Welcome to Part 10 of my Virtual Balticon panel writeup.
The panel description was as follows: What options does a writer have in choosing the point of view for their narrative? What kinds of stories are best suited by first-, third-, and even second-person narration? What are some ways that you can combine them, and when should you?
The panelists were: Ada Palmer (as moderator), Meriah Crawford, Jo Walton, and L. Marie Wood.
All stories have a voice and a point-of-view — or POV.
Voice sets the tone and the attitude, often alluding to a certain social class, a time period, and location.
While describing a room or a fight scene, some writers are lyrical and highly descriptive, while others are short and terse. In this bit of the narration, that’s neither character thoughts, nor dialogue, the level of voice can vary tremendously. Some are neutral, but descriptive, some are judgemental, and some are mocking. Descriptors and creative analogies can go a long way toward creating completely different tones.
Point of View
For the point-of-view, you can have first person — “I ate the cookies”, second-person — “you ate the cookies”, or third person — “She ate the cookies.”
The point-of-view character is who the story’s narrative is following. Plenty of writers switch between characters. It is up to the writer to decide how far into the character’s thoughts they wish to delve.
First person point of view is intimate, but that doesn’t require the writer to delve into the characters minds, they can choose to simply share the character’s actions and sensory inputs. It’s often used in YA, memoirs, literary fiction, and romances.
Second person point-of-view is often seen as gimmicky. If the ‘you’ in the story reacts in a way unnatural to you, it can easily throw ‘you’, as the reader, out of the story. Now, news stories and discussions of trauma are often told this way, and it often feels natural to many people when writing reflective pieces.
Plus, of course, you’ll find second person used in those choose your own adventure stories and games.
In a mix of first and second person point of view are stories told to a specific person, “oh, daughter, when I was your age” or “dear reader, you may think… .” The panelists decided we’d call these “addressee second person.”
Third person point-of-view has a huge amount of variety and thus is often the default POV. You can be as intimate and as zoomed in as first person, or you can have an omnipotent narrator, who knows all — past, present, and future. If you play video games, it’s the difference from a view right behind the character you’re controlling/following the plot of, and looking at the full map as everything plays out.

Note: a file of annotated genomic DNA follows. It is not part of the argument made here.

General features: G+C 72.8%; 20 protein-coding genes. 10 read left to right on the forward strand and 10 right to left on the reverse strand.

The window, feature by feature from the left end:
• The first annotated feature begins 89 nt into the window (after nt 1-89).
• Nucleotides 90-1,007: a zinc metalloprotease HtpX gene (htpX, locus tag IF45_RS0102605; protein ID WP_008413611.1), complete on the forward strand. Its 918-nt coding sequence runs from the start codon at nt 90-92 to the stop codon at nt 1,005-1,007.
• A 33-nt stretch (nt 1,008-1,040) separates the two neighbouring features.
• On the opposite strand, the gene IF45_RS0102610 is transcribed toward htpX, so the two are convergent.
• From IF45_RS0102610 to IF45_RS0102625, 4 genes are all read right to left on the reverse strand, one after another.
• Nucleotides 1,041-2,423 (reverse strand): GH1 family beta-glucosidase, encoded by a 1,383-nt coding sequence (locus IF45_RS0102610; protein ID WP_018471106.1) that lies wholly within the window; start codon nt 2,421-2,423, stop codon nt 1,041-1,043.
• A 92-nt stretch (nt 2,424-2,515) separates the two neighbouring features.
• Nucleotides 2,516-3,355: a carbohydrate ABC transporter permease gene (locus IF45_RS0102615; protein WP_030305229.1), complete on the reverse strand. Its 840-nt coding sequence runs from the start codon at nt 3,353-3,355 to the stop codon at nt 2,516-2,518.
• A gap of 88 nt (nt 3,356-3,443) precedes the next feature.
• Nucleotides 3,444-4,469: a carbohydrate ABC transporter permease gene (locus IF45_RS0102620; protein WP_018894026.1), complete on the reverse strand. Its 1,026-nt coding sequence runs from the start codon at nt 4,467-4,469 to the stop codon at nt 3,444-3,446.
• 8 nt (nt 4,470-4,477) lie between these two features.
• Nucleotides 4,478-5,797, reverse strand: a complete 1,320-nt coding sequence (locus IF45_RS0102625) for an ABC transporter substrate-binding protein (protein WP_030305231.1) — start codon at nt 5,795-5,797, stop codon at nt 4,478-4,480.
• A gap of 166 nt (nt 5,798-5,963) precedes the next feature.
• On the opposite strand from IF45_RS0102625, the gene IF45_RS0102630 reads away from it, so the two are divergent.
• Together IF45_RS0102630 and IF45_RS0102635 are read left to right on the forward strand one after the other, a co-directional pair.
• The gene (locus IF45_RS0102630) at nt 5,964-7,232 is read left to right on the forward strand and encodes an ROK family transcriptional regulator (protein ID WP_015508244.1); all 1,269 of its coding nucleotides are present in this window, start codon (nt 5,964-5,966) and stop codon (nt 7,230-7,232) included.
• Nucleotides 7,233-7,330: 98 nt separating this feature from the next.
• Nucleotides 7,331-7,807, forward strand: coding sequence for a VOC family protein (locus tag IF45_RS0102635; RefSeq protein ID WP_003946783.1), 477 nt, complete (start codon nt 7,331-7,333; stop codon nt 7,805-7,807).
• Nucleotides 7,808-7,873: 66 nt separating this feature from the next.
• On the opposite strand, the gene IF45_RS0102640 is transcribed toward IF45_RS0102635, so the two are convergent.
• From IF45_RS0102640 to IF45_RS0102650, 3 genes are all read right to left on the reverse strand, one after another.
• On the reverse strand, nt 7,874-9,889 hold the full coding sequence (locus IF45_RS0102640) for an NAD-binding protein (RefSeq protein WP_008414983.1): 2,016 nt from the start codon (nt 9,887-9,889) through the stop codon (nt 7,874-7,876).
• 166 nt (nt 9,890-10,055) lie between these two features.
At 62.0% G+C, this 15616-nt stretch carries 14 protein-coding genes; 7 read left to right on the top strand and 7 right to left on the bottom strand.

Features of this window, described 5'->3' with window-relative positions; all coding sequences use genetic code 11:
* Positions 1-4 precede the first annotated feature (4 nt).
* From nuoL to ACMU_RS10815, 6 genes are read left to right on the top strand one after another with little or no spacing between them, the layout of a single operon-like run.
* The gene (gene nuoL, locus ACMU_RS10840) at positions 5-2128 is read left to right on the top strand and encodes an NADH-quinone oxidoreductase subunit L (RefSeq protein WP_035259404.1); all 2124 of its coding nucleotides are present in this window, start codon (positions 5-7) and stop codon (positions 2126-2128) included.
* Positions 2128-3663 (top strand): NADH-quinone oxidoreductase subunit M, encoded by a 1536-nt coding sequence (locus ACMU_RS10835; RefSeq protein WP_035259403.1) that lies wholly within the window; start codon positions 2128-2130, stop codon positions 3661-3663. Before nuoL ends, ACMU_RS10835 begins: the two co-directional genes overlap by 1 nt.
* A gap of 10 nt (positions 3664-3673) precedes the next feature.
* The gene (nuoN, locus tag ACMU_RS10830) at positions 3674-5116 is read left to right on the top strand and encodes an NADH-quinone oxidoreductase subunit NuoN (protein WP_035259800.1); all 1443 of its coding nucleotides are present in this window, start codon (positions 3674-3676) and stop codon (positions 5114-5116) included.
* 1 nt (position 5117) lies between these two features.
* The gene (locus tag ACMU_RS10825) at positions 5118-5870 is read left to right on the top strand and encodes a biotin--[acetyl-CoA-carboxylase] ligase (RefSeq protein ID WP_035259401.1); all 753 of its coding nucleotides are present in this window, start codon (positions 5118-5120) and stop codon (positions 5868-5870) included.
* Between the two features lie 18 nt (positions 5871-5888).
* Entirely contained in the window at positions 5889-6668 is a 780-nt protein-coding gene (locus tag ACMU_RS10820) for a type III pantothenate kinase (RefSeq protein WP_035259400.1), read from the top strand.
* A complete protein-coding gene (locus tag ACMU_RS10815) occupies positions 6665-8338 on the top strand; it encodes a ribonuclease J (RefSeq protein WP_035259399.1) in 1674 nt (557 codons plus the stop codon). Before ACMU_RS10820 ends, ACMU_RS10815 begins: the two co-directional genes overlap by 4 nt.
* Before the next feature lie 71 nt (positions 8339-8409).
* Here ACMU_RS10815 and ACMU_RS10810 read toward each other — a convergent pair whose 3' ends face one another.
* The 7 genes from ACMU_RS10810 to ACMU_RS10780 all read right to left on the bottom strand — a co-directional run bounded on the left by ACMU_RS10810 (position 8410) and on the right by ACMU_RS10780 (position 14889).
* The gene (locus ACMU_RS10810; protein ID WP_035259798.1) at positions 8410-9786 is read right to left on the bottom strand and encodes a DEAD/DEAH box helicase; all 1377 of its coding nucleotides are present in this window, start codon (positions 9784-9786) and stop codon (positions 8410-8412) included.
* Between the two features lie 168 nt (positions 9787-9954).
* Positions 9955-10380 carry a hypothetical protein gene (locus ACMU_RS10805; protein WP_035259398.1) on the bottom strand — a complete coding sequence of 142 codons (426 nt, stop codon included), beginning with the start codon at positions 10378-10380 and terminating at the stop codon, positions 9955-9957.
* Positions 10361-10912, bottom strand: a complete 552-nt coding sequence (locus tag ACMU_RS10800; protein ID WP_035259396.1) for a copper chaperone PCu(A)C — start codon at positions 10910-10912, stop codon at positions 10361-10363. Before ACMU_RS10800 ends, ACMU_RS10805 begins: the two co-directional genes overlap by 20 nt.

Cultural norms change. Twist reveals of “he was secretly gay” or “the main character was a woman” aren’t so surprising or novel.
Head-hopping or switching POV characters mid-chapter is challenging to do smoothly.
Ways To Use Points of View In Your Story
As with switching between point-of-view characters, some writers switch between points-of-view entirely, such as using first person with a main character and third person with a secondary character. Often used in thrillers, to hide the identity of the killer. Switching between POVs can also make a section stand out, so if you want to switch tones, that can help. To either make it more intimate, or to back up a little, so the reader can rest and absorb before the plot picks back up again.
While the story is carrying us along, there’s always the choice to create an unreliable narrator in any voice. There’s a huge difference, though, between a character who doesn’t know the truth, and one who is lying to the audience. If you want an unreliable narrator, it’s best to have a good reason.
On the flip side, you can always have the narration, or use a secondary point-of-view character give the readers information that the main point-of-view character doesn’t know.
Some good examples of this are: Haircut by Ring Lardner Jr., Flowers For Algernon by Daniel Keyes, or The Strange Case Of Jekyll and Hyde by Robert Louis Stevenson.
Now, there are other points-of-view writers have used, typically as an exploration of a concept — first person plural — “We are going to the store”.
Plus, there’s always the use of epistolary text — traditionally, a story told through letters, now used with articles, chat logs, and faux-book excerpts. This faux-documentation is also a great way to add world building and introduce new information, without needing to introduce a new point of view character.
There are a variety of ways one can combine both voice and point-of-view to create a story that resonates.
What is your favorite point-of-view?
Do you like to write something different than what you prefer to read?
Any tips I missed?
Thank you for reading. I’ll be back again next week with more writing tips and writerly musings.